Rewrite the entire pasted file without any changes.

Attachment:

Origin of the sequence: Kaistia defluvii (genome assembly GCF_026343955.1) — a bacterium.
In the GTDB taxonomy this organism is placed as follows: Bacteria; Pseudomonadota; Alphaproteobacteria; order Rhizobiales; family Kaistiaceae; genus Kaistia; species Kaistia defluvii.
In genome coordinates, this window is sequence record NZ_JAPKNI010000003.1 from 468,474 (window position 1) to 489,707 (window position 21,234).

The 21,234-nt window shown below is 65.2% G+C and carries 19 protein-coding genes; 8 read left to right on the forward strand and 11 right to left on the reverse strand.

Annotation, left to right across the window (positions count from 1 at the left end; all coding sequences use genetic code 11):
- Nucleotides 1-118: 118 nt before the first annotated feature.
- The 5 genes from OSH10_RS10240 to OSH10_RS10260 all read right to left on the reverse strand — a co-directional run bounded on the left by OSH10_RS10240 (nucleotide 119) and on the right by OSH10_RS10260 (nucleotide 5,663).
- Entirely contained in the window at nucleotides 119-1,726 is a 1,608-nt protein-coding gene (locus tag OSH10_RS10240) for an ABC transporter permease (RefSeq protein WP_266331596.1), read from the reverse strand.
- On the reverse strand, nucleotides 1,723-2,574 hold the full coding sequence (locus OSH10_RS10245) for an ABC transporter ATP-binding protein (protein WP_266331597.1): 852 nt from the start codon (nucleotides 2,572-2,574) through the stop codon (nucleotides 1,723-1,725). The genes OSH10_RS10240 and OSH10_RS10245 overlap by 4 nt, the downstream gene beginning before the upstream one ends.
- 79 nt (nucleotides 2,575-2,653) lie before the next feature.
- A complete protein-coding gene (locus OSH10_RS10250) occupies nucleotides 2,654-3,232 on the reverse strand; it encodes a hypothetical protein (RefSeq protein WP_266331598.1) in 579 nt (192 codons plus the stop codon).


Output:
Origin of the sequence: Kaistia defluvii (genome assembly GCF_026343955.1) — a bacterium.
In the GTDB taxonomy this organism is placed as follows: Bacteria; Pseudomonadota; Alphaproteobacteria; order Rhizobiales; family Kaistiaceae; genus Kaistia; species Kaistia defluvii.
In genome coordinates, this window is sequence record NZ_JAPKNI010000003.1 from 468,474 (window position 1) to 489,707 (window position 21,234).

The 21,234-nt window shown below is 65.2% G+C and carries 19 protein-coding genes; 8 read left to right on the forward strand and 11 right to left on the reverse strand.

Annotation, left to right across the window (positions count from 1 at the left end; all coding sequences use genetic code 11):
- Nucleotides 1-118: 118 nt before the first annotated feature.
- The 5 genes from OSH10_RS10240 to OSH10_RS10260 all read right to left on the reverse strand — a co-directional run bounded on the left by OSH10_RS10240 (nucleotide 119) and on the right by OSH10_RS10260 (nucleotide 5,663).
- Entirely contained in the window at nucleotides 119-1,726 is a 1,608-nt protein-coding gene (locus tag OSH10_RS10240) for an ABC transporter permease (RefSeq protein WP_266331596.1), read from the reverse strand.
- On the reverse strand, nucleotides 1,723-2,574 hold the full coding sequence (locus OSH10_RS10245) for an ABC transporter ATP-binding protein (protein WP_266331597.1): 852 nt from the start codon (nucleotides 2,572-2,574) through the stop codon (nucleotides 1,723-1,725). The genes OSH10_RS10240 and OSH10_RS10245 overlap by 4 nt, the downstream gene beginning before the upstream one ends.
- 79 nt (nucleotides 2,575-2,653) lie before the next feature.
- A complete protein-coding gene (locus OSH10_RS10250) occupies nucleotides 2,654-3,232 on the reverse strand; it encodes a hypothetical protein (RefSeq protein WP_266331598.1) in 579 nt (192 codons plus the stop codon).